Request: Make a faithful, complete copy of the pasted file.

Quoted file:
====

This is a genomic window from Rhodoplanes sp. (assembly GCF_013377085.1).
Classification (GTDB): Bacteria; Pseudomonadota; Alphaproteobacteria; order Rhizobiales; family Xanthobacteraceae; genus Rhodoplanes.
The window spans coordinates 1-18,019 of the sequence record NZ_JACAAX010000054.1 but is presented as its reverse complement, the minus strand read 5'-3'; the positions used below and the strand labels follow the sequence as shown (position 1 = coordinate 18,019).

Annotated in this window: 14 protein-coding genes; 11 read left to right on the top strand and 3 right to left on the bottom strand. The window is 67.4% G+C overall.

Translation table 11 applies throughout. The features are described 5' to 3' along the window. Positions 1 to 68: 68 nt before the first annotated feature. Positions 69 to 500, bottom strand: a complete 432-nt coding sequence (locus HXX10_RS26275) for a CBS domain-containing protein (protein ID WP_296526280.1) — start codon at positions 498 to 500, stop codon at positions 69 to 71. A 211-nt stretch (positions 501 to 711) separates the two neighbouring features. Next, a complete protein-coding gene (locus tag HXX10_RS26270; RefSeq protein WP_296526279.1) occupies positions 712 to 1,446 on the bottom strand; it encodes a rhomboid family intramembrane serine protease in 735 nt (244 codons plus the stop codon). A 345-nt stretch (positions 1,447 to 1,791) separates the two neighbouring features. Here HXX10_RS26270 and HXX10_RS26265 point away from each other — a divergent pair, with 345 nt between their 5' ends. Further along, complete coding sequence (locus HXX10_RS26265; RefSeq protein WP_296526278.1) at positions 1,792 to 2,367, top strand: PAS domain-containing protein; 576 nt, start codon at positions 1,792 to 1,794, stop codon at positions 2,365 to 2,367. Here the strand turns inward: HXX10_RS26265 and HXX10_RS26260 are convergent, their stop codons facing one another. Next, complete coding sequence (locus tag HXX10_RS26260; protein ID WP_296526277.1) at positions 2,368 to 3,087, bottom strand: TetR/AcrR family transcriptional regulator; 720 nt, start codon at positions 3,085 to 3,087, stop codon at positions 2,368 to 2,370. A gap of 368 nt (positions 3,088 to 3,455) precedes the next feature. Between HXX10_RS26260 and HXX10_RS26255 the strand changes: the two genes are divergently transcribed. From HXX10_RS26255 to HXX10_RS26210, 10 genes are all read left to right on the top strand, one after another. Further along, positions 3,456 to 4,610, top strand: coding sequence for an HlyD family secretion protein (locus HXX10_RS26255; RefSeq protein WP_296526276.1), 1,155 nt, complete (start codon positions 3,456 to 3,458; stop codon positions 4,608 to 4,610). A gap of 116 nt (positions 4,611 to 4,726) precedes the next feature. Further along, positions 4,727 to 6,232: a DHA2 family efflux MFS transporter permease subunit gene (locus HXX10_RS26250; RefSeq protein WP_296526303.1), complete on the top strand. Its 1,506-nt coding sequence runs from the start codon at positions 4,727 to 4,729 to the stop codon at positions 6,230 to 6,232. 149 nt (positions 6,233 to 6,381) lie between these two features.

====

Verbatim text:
This is a genomic window from Rhodoplanes sp. (assembly GCF_013377085.1).
Classification (GTDB): Bacteria; Pseudomonadota; Alphaproteobacteria; order Rhizobiales; family Xanthobacteraceae; genus Rhodoplanes.
The window spans coordinates 1-18,019 of the sequence record NZ_JACAAX010000054.1 but is presented as its reverse complement, the minus strand read 5'-3'; the positions used below and the strand labels follow the sequence as shown (position 1 = coordinate 18,019).

Annotated in this window: 14 protein-coding genes; 11 read left to right on the top strand and 3 right to left on the bottom strand. The window is 67.4% G+C overall.

Translation table 11 applies throughout. The features are described 5' to 3' along the window. Positions 1 to 68: 68 nt before the first annotated feature. Positions 69 to 500, bottom strand: a complete 432-nt coding sequence (locus HXX10_RS26275) for a CBS domain-containing protein (protein ID WP_296526280.1) — start codon at positions 498 to 500, stop codon at positions 69 to 71. A 211-nt stretch (positions 501 to 711) separates the two neighbouring features. Next, a complete protein-coding gene (locus tag HXX10_RS26270; RefSeq protein WP_296526279.1) occupies positions 712 to 1,446 on the bottom strand; it encodes a rhomboid family intramembrane serine protease in 735 nt (244 codons plus the stop codon). A 345-nt stretch (positions 1,447 to 1,791) separates the two neighbouring features. Here HXX10_RS26270 and HXX10_RS26265 point away from each other — a divergent pair, with 345 nt between their 5' ends. Further along, complete coding sequence (locus HXX10_RS26265; RefSeq protein WP_296526278.1) at positions 1,792 to 2,367, top strand: PAS domain-containing protein; 576 nt, start codon at positions 1,792 to 1,794, stop codon at positions 2,365 to 2,367. Here the strand turns inward: HXX10_RS26265 and HXX10_RS26260 are convergent, their stop codons facing one another. Next, complete coding sequence (locus tag HXX10_RS26260; protein ID WP_296526277.1) at positions 2,368 to 3,087, bottom strand: TetR/AcrR family transcriptional regulator; 720 nt, start codon at positions 3,085 to 3,087, stop codon at positions 2,368 to 2,370. A gap of 368 nt (positions 3,088 to 3,455) precedes the next feature. Between HXX10_RS26260 and HXX10_RS26255 the strand changes: the two genes are divergently transcribed. From HXX10_RS26255 to HXX10_RS26210, 10 genes are all read left to right on the top strand, one after another. Further along, positions 3,456 to 4,610, top strand: coding sequence for an HlyD family secretion protein (locus HXX10_RS26255; RefSeq protein WP_296526276.1), 1,155 nt, complete (start codon positions 3,456 to 3,458; stop codon positions 4,608 to 4,610). A gap of 116 nt (positions 4,611 to 4,726) precedes the next feature. Further along, positions 4,727 to 6,232: a DHA2 family efflux MFS transporter permease subunit gene (locus HXX10_RS26250; RefSeq protein WP_296526303.1), complete on the top strand. Its 1,506-nt coding sequence runs from the start codon at positions 4,727 to 4,729 to the stop codon at positions 6,230 to 6,232. 149 nt (positions 6,233 to 6,381) lie between these two features.